St. Petersburg-based Kobie Marketing has seen its growth skyrocket since 1990, when it was founded as a family-owned direct marketing company.
The success didn’t come overnight, however. It required a change of direction and big investments in technology, specifically data analytics. In 2006, the company built a new proprietary software platform called Alchemy, in addition to increasing its advisory and consulting capabilities. That completed the pivot, begun in 1995, from direct marketing to customer loyalty and strategy.
Kobie CEO Bram Hechtkopf, 38, represents the second generation to helm the company. He took over in 2006 from his mother, Bonnie, who remains with the firm as chairwoman. His father, Jared, died in 2000 of cancer. More recently, Kobie has added several top executives, who now run the company with Bram Hechtkopf.
"While we brought along a couple of existing clients through the transition," Hechtkopf says, "we essentially overhauled our existing business model, and we had to focus on new markets and new prospects to build our business around this new model."
Kobie's focus on customer loyalty marketing programs has won the business of major nationwide brands like AMC Theaters and Best Buy. The move away from direct marketing — think infomercials and other direct-response TV ads — has been nothing less than transformational. Kobie has made the Inc. 5000 list for fast-growth companies the past seven years, and revenue have grown 181% since 2014, from $25 million to $70.3 million last year. The success has prompted a hiring frenzy in which Kobie has grown to nearly 500 employees and opened a second office in Dallas.
Clients include retailers, banks, restaurants, media, active lifestyle and subscription-based businesses. Says Hechtkopf: "Anyone who's interested in identifying, attracting and retaining their best customers comes to us.”
“Anyone who's interested in identifying, attracting and retaining their best customers comes to us.” — Kobie Marketing CEO Bram Hechtkopf
Hechtkopf offers AMC’s Stubs program as an example of a Kobie product that helps companies engage customers in relationships that drive incremental buying behavior and generate loyalty. People who enroll in the program can accumulate points when they buy movie tickets, and then use those points to save money on popcorn, skip the line or get free passes for future visits.
The gold standard of customer loyalty programs, of course, is Amazon Prime. Many other companies have since followed the web giant with similar programs.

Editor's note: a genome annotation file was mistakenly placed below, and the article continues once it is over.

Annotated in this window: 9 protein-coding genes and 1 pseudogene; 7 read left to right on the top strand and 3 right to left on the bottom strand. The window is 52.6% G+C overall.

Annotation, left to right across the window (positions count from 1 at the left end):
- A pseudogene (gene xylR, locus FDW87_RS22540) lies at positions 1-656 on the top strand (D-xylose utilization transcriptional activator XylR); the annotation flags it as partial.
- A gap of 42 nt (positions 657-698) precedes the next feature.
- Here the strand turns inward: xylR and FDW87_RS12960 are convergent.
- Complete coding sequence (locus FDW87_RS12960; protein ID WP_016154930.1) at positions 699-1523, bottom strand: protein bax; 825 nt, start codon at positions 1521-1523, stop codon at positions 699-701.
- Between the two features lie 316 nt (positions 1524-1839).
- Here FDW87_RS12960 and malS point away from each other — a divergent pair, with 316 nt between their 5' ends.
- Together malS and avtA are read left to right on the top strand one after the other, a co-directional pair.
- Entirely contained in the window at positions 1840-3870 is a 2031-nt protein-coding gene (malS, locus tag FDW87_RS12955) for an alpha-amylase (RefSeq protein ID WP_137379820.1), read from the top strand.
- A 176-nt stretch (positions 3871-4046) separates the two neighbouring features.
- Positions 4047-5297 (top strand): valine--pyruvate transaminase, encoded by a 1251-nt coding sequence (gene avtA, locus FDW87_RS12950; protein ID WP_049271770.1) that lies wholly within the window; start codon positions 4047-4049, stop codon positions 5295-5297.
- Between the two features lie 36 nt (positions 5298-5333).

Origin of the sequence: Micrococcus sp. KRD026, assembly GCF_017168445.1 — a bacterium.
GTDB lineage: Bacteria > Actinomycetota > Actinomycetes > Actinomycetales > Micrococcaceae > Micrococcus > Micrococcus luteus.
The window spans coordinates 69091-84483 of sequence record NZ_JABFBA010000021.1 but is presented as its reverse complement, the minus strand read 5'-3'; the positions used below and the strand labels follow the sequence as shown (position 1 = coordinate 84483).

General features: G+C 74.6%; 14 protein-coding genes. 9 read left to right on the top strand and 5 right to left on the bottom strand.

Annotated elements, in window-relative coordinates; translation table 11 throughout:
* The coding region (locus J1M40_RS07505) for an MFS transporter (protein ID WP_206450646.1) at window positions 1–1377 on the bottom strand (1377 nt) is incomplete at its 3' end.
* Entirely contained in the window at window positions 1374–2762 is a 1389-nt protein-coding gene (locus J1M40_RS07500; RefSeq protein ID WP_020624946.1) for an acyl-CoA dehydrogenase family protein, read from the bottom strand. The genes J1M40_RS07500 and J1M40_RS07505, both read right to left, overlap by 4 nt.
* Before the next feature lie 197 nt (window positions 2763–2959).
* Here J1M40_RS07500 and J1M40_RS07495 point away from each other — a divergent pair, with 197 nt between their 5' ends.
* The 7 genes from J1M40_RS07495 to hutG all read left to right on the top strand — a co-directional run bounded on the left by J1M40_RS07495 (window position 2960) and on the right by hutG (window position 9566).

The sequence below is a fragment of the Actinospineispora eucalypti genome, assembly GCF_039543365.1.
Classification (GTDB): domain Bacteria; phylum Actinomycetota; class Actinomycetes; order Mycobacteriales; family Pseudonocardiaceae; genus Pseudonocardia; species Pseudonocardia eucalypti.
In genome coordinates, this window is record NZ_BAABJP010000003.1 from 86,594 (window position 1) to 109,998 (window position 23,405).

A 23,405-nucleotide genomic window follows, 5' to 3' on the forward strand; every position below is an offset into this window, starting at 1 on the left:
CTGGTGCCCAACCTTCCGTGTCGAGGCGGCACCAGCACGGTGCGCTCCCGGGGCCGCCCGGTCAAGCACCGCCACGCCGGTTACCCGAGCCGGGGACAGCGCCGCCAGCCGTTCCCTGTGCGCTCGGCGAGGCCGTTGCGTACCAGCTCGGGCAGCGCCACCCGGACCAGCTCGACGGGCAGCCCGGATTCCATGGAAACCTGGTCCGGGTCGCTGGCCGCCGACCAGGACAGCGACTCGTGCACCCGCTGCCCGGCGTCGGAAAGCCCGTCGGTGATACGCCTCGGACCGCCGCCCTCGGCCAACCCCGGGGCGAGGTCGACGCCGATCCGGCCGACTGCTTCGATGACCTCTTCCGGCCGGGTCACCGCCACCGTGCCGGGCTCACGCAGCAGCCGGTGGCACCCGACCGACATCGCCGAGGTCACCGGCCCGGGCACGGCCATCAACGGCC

“We're seeing a rising tide in subscription-based models, or fee-based loyalty programs,” Hechtkopf says. “More and more companies are interested in building relationships and having personalized communications and dialogues with customers, and getting to their customers better. Loyalty is a great mechanism for doing that.”
Kobie has an in-house design agency, staffed by 20 full-time employees, that can create a full-blown loyalty- or rewards-based marketing program from scratch in two to four months. That work breeds customer longevity. “Most of our client relationships are five, 10 years plus,” Hechtkopf says. “So once you work with us, we tend to work with you for a long time.”
That consistency has been great for Kobie’s bottom line. Hechtkopf says topline growth for 2018 is forecast to be “north of 30%” and net revenue growth should be around 26%. He also expects the company to “hire quite a few more teammates this year.”
The company has also made news recently with some splashy new additions to its leadership team. In January, former Walt Disney Co. and Bloomin’ Brands Inc. executive Larry Roos was named chief information officer. In July, Mark Chronister, an 18-year banking industry veteran, left MBNA America to become Kobie’s chief growth officer, while former Xerox Corp. executive Jean-Louis “J.L.” Casabonne was named CFO. “Being able to attract and retain amazing talent has really helped propel our growth,” Hechtkopf says.
The outlook for Kobie, both present and future, isn’t all rosy, however. Hechtkopf worries a lot about hackers and data breaches. “There’s just so much data out there,” he says. “We have an obligation to our clients to protect their data, to protect their customers’ data. But it’s not only about how you protect people's data, but how you communicate how you're going to use their data.”